Stephen Barker, a professor emeritus in the Department of Philosophy in the Krieger School of Arts and Sciences, died this week at Roland Park Place. He was 92.
In a field marked by subspecialties, Barker's keen intellect allowed him to remain a generalist, writing and teaching in areas such as epistemology, philosophy of math, history of modern philosophy, theory of knowledge, applied ethics, philosophy of science, and logic. His book Induction and Hypothesis, published in 1957, contributed to the field's understanding of the grounds of inductive inference.
Formal and introverted, Barker was sought out by students and colleagues alike for his critical abilities, for the way he could pinpoint a mistake or a problem in reasoning. Whenever Peter Achinstein, a professor in the same department, finished writing a new paper, he would send it to Barker for comment before anyone else. "I'd show him my work, and he'd be happy to tear it apart and make me feel bad for a day or so, but he was extremely sharp. He had terrific abilities," Achinstein said.
Because of his broad interests and the depth with which he mastered them, Barker attracted a wide variety of students and helped them find their voices, Achinstein said. "He could understand what students were trying to say and he could help them, and he was interested in helping them," he said. "In philosophy, there's not a single way to answer a question, but there are better answers and worse answers, and he could spot easily the worse answers. A lot of people weren't that quick. He could help you—not just criticize you but help you—and I think the students knew this."
Celebrated for his clarity of thought and writing, Barker had high standards for others, too. A former graduate student, Alex Rosenberg—now a professor of philosophy at Duke University—once wrote: "[A fellow student] and I had lunch with Stephen Barker every day for almost three years. It was an informal but influential education in being careful and cogent."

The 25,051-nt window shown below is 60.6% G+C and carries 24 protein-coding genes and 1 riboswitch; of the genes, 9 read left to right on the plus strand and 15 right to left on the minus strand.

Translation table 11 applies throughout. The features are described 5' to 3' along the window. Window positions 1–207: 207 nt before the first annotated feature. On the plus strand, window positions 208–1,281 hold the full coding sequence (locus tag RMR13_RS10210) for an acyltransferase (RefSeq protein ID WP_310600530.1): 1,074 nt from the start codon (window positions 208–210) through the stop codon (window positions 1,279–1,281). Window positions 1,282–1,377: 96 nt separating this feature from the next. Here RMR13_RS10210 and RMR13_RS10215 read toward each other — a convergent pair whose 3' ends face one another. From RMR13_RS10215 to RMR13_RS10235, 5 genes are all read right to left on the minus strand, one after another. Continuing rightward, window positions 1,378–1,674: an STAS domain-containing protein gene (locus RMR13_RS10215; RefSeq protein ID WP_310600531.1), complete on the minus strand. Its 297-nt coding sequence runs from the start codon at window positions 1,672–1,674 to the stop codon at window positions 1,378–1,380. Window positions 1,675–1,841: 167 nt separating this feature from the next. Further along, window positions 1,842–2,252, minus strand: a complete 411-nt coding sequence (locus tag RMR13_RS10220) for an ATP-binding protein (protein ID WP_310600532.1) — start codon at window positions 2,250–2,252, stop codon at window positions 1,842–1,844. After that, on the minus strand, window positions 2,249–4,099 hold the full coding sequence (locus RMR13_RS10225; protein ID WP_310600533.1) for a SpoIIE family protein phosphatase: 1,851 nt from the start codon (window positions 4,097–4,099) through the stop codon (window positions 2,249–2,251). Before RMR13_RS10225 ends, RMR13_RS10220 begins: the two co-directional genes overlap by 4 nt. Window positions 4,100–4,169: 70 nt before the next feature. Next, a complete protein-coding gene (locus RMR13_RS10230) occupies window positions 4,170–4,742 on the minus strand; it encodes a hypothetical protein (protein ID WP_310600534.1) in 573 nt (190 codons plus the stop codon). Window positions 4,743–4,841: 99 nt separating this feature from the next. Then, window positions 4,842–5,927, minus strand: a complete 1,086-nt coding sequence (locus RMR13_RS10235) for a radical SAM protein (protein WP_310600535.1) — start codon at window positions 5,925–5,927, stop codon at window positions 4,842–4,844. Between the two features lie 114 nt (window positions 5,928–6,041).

Born in Ann Arbor, Michigan, Barker earned a bachelor's degree from Swarthmore College in 1949 after serving in the Navy for a year; and a master's degree and PhD in philosophy from Harvard in 1951 and 1954, respectively. He was an instructor at the University of Southern California in 1954–55; an assistant and then associate professor at the University of Virginia from 1956 to 1961; and a professor at Ohio State University from 1961 to 1964. He arrived at Johns Hopkins as a professor in 1964, and was named emeritus upon his retirement in 2002. He continued to teach for several years in what is now the Krieger School's Advanced Academic Programs.
Barker was a Guggenheim Fellow in 1964–65, and he held a Santayana Fellowship at Harvard in 1955–56 and a Sheldon Traveling Fellowship in England in 1952–53.
In addition to Induction and Hypothesis, he published two books in 1964: The Elements of Logic, a textbook still used today, and Philosophy of Mathematics. Both titles were published as part of a prestigious series from Prentice-Hall.
He edited or co-edited several other books, and published dozens of articles and reviews. He was a member of the American Philosophical Association, the Hume Society, and the North American Kant Society, and he served on the board of editors of Professional Ethics and Essays in Philosophy.
Barker's wife, the philosopher Evelyn Barker, died in 2003.